Gary K. Wolfe Reviews The Impossible Resurrection of Grief by Octavia Cade

The Impossible Resurrection of Grief, Octavia Cade (Stelliform Press 978-1-777091767, $14.99, 82pp, tp) May 2021.

Octavia Cade is a writer new to me, even though since 2016 she’s won three Sir Julius Vogel Awards, the national SF awards of New Zealand, and has published a fair amount of short fiction in Asimov’s, Clarkesworld, Strange Horizons, and elsewhere. Her new novella, The Impos­sible Resurrection of Grief, comes to us from Ontario’s small Stelliform Press, which focuses on climate change – appropriately, given Cade’s multifaceted approach to the problem in this surprisingly brief novella (surprising given the amount of territory it tries to cover). Cade, who has written a fair amount of horror as well as earn­ing a doctorate in science communication, casts the central recurring question of her tale in terms that sound a lot like a tagline for a horror story: “Can you watch something die and let it die?” The general answer, which she suggests applies not only to the extinction of species and environ­mental depredation, but to the colonial histories of Australia and New Zealand, is essentially “that’s what we humans do.” In Cade’s near future, the Great Barrier Reef is all but gone, home only to a few species of jellyfish, and human-driven global extinctions are well underway.

Cade’s premise is that these disasters have led to an epidemic of something called the Grief, a cumulative cycle of depression and guilt that almost inevitably leads to suicide. Her narrator, a marine biologist named Ruby, distracts herself with her research on her beloved jellyfish, which are actually increasing in numbers because of their greater tolerance for climate change. Her colleague Marjorie, though, stops going to work, destroys her boat The Sea Witch and adopts its name as her own identity as she turns herself into a disconsolate recluse obsessed with amass­ing plastic bags. But if Marjorie succumbs to the Grief, her death leads Ruby to discover two other equally problematical responses to it. A package of mysterious letters from Marjorie, all addressed to a former professor, sends Ruby to a remote farmhouse in Tasmania, where the woman, whom she calls Granny, has undertaken to resurrect the extinct thylacines, or “Tasmanian tigers” (inter­estingly, a similar project was described by James Bradley in his Ghost Species last year). But Granny may have darker motives involving Ruby, and this middle section very nearly turns into a horror story. In the third section, the response to the Grief is not resurrection but robotics. Ruby’s husband, George, introduces her to an artist named Darren, whose idea is to create simulacra of wildlife such as birds, even releasing some into the wild (recalling Philip K. Dick’s robotic pets in Do Androids Dream of Electric Sheep).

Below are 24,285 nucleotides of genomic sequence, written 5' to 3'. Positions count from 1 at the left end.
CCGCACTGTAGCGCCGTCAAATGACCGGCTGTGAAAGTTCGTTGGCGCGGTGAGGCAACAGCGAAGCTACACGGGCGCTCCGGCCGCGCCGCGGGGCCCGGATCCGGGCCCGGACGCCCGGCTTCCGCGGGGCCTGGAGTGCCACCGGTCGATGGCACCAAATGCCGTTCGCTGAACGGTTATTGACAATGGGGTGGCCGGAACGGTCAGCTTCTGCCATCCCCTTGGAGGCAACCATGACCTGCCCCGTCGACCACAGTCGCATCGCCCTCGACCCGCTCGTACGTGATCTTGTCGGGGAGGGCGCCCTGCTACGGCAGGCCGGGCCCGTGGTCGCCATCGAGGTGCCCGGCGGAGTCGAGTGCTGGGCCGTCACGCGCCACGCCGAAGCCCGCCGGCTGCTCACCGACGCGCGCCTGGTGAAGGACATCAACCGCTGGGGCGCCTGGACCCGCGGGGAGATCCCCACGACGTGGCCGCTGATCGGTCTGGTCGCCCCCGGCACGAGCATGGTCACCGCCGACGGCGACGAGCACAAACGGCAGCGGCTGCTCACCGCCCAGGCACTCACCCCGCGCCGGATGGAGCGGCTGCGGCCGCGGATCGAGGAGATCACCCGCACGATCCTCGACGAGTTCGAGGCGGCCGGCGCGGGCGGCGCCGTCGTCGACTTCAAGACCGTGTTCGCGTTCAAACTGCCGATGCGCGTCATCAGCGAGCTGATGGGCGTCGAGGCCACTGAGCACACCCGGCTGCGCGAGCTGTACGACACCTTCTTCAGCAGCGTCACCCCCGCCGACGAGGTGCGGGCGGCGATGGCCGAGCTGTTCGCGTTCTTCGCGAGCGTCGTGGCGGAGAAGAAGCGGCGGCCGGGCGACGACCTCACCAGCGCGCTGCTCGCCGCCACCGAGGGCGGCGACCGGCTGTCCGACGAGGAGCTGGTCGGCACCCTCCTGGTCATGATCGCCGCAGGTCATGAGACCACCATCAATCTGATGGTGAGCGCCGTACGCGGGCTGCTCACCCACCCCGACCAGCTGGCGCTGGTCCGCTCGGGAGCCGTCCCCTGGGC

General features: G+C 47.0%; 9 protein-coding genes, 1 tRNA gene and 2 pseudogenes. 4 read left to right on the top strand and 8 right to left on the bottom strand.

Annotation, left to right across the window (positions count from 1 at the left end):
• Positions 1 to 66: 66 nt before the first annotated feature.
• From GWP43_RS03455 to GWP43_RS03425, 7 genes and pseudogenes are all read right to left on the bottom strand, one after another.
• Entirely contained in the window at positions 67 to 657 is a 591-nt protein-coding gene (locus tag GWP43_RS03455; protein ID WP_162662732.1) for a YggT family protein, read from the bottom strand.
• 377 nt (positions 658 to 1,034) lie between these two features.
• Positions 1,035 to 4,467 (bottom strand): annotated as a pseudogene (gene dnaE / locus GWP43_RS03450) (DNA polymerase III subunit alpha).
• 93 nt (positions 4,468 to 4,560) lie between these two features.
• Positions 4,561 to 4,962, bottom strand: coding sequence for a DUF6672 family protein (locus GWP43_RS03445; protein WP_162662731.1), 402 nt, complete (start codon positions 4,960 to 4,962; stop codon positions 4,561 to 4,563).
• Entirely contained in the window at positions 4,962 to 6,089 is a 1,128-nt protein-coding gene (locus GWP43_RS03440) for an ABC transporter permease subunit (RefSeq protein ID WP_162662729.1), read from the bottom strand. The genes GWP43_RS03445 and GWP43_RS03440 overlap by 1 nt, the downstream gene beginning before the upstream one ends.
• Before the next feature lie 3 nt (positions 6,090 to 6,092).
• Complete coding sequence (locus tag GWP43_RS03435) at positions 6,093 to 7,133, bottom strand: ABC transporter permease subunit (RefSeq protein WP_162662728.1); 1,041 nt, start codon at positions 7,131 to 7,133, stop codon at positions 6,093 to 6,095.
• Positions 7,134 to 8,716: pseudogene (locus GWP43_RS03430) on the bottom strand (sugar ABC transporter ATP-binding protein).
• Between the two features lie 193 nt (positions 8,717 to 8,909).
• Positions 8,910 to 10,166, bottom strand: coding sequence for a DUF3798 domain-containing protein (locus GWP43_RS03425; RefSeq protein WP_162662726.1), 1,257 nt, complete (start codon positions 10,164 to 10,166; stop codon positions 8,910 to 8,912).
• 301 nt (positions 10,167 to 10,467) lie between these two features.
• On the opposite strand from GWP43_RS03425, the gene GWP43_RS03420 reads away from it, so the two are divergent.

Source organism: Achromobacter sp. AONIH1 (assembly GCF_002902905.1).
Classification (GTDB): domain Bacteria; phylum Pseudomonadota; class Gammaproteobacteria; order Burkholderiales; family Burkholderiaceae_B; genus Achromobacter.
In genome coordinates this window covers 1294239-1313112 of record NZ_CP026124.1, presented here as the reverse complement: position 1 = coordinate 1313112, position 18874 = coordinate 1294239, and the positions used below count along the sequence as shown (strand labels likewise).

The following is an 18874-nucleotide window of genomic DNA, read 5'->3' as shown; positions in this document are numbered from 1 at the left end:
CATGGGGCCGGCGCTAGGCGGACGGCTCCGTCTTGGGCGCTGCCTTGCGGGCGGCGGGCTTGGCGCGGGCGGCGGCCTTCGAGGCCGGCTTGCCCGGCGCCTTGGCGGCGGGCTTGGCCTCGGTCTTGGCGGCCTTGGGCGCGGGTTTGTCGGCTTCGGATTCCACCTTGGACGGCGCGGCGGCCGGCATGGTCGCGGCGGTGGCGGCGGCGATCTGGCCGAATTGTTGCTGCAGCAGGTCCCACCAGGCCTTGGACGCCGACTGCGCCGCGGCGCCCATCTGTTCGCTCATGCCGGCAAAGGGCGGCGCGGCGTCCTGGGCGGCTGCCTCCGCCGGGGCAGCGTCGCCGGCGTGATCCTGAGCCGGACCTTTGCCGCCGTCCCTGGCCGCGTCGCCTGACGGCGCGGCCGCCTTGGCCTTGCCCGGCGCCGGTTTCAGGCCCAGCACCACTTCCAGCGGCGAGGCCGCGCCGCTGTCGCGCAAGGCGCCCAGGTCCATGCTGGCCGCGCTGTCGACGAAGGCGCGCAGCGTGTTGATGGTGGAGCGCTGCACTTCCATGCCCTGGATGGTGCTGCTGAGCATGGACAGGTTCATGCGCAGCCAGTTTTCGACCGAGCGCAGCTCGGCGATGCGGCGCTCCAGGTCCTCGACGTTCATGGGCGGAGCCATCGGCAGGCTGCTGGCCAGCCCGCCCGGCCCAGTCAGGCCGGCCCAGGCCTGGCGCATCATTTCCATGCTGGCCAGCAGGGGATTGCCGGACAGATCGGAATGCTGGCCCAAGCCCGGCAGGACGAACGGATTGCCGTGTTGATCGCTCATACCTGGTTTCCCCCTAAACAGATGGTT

The three major episodes of Cade’s novella are so different in tone and theme – though all seem credible responses, once you accept the notion of the Grief – that it’s a challenge for Cade to weave them together without some seams show­ing, while other intriguing plot elements, like Ruby’s apparently amicable ongoing divorce from her indigenous husband George (who adds a valuable perspective), are hardly developed at all. But there’s no denying that The Impossible Resurrection of Grief is both provocative and disturbing, and often quite powerful. I even found myself wondering if the idea of the Grief itself is optimistic, or pessimistic, or both. If climate change mitigation simply fails, will we at least be crippled by our sense of cumulative loss, as Cade suggests, or will we just watch things die and let them die, the way we seem to be doing so far?

Gary K. Wolfe is Emeritus Professor of Humanities at Roosevelt University and a reviewer for Locus magazine since 1991. His reviews have been collected in Soundings (BSFA Award 2006; Hugo nominee), Bearings (Hugo nominee 2011), and Sightings (2011), and his Evaporating Genres: Essays on Fantastic Literature (Wesleyan) received the Locus Award in 2012. Earlier books include The Known and the Unknown: The Iconography of Science Fiction (Eaton Award, 1981), Harlan Ellison: The Edge of Forever (with Ellen Weil, 2002), and David Lindsay (1982). For the Library of America, he edited American Science Fiction: Nine Classic Novels of the 1950s in 2012, with a similar set for the 1960s forthcoming. He has received the Pilgrim Award from the Science Fiction Research Association, the Distinguished Scholarship Award from the International Association for the Fantastic in the Arts, and a Special World Fantasy Award for criticism. His 24-lecture series How Great Science Fiction Works appeared from The Great Courses in 2016. He has received six Hugo nominations, two for his reviews collections and four for The Coode Street Podcast, which he has co-hosted with Jonathan Strahan for more than 300 episodes. He lives in Chicago.

This review and more like it in the June 2021 issue of Locus.

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